Within the contemporary definition of art, an individual can basically produce anything with the intent that it is to be interpreted as art, and is automatically deemed an artist. That doesn't mean that the art institution will recognize the efforts as important or even at all, or that the artwork produced will have any intrinsic value. On the other hand, the institution of art has elevated some artworks to the point that they are considered highly important, but by professional standards lack all of the content, technical expertise, and are simply not meaningful in any way. For many outside of this sphere looking in, or those on the inside mastering their art, this can be an extremely frustrating situation. So, why does this disparity exist? What exactly is going on?


It comes down to promotion. After a point, regardless of how spectacular an artwork is or isn't, it is entirely about acquiring and maintaining celebrity status through promoting. Especially now, with the dawn of social media, it is feasible for a self-proclaimed artist to acquire a massive followings and readership almost overnight. Huge followings elevate an unknown to a celebrity; by default, whatever they are doing regardless of how meaningless IS important.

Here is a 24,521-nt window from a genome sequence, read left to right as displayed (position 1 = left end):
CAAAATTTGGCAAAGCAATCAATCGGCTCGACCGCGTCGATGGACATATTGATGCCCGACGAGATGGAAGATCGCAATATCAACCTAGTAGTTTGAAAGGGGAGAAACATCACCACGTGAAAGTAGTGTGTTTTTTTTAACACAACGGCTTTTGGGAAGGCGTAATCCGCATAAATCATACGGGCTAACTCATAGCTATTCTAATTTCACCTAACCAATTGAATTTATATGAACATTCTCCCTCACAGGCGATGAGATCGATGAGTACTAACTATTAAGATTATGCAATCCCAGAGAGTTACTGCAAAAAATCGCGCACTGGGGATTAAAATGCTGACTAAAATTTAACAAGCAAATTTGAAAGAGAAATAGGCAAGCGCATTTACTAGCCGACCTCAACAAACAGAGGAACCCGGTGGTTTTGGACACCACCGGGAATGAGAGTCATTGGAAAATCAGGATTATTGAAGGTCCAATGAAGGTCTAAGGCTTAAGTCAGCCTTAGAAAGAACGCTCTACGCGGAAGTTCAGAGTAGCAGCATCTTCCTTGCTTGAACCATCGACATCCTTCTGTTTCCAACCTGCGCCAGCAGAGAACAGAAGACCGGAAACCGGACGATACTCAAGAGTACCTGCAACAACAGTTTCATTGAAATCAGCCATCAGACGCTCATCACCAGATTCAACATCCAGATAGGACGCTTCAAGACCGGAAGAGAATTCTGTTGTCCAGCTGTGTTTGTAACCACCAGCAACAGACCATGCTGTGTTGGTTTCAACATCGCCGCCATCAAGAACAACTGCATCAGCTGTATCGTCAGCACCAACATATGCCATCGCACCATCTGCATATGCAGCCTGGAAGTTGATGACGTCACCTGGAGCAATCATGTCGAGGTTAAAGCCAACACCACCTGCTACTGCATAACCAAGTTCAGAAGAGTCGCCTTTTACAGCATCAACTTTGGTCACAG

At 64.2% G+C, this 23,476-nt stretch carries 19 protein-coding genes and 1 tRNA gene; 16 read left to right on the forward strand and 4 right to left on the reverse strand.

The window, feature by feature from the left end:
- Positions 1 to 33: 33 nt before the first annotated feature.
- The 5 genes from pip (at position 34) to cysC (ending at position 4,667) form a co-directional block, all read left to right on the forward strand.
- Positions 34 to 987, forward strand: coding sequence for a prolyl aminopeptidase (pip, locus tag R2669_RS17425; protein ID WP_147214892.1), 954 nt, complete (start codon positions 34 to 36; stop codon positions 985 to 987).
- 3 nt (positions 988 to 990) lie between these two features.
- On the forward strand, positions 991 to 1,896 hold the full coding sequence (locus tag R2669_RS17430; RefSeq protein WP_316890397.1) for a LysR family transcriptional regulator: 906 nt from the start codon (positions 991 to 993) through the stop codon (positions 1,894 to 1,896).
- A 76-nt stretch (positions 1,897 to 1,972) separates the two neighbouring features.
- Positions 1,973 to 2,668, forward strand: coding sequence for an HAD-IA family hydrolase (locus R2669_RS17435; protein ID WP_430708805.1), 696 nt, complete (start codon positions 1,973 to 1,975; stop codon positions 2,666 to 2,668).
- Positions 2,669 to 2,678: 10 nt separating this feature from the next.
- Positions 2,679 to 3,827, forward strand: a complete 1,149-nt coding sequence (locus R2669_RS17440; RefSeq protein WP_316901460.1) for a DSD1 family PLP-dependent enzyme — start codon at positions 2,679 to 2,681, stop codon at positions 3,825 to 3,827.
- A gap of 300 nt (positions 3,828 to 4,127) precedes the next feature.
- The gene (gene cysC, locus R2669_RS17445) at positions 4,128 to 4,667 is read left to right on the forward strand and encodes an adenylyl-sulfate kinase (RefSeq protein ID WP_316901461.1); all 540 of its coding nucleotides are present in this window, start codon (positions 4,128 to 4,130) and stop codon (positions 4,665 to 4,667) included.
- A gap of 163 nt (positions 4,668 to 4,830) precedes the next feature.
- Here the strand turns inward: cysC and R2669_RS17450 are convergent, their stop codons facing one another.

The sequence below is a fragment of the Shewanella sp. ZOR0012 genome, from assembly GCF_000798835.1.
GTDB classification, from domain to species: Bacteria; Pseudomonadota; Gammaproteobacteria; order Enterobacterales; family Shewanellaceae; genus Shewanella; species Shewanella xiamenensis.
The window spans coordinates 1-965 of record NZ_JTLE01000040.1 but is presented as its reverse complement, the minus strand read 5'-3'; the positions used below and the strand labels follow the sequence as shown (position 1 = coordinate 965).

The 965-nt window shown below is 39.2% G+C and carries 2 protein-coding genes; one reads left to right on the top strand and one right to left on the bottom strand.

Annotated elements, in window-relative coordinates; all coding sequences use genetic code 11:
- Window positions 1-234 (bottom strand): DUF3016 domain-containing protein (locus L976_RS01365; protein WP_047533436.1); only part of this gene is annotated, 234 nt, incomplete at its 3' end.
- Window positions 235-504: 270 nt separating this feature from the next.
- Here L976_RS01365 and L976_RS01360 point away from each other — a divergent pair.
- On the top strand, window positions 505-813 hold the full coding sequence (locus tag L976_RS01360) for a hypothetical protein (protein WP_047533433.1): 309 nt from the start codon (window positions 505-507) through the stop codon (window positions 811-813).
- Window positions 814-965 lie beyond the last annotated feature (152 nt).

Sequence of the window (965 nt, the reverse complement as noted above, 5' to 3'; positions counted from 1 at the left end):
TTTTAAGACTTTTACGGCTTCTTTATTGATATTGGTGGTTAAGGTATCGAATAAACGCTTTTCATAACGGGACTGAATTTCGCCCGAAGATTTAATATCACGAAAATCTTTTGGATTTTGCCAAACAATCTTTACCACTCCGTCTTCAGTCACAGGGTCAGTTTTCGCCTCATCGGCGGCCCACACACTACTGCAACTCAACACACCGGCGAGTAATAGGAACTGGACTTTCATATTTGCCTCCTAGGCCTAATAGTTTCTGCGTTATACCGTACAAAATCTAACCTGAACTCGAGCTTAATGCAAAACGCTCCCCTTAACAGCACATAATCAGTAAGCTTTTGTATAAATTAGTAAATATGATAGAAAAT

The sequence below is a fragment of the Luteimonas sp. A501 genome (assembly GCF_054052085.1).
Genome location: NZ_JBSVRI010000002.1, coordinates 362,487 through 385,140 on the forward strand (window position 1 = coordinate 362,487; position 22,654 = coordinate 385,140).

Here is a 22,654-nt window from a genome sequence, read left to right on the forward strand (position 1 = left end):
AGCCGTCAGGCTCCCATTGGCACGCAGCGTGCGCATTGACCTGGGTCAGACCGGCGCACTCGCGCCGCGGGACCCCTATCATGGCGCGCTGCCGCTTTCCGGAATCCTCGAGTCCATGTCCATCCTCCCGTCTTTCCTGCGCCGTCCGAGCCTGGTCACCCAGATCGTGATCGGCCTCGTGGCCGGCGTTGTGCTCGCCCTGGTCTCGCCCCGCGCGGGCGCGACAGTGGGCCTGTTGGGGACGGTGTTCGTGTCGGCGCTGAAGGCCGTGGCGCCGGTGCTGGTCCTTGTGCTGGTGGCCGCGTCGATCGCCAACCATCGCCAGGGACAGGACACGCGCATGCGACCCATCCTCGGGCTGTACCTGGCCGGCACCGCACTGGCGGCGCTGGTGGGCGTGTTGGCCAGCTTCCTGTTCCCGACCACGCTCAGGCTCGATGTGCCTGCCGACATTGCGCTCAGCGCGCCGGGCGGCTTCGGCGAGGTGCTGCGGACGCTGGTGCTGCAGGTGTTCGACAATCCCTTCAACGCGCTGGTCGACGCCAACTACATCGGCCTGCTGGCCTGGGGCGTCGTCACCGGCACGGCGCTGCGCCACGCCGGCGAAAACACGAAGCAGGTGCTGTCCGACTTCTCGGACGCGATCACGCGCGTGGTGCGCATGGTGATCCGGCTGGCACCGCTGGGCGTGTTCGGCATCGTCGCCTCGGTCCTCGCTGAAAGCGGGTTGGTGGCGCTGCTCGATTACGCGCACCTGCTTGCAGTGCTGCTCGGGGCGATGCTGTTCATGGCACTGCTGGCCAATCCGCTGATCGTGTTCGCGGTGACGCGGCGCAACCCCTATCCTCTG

Before I carry on, I MUST clarify that It is not my intention to discount the value of contemporary works of art that set an historical precedent for a new distinction, genre, style or conceptual direction of visual art. Such innovation does come at a cost, and is forever "immortalized" and canonized by the institution. For example, it would be entirely ignorant to categorize a Jackson Pollock painting as a crass and meaningless over-sensationalized work of art that falls within the sort of institutional corruption I am discussing. Such works of art have contributed massively to the arts in ways I will discuss in an upcoming ARTicle. To do so would be akin to denying the value of Elvis Presley to the evolution of music, or Alexander McQueen to the evolution of fashion.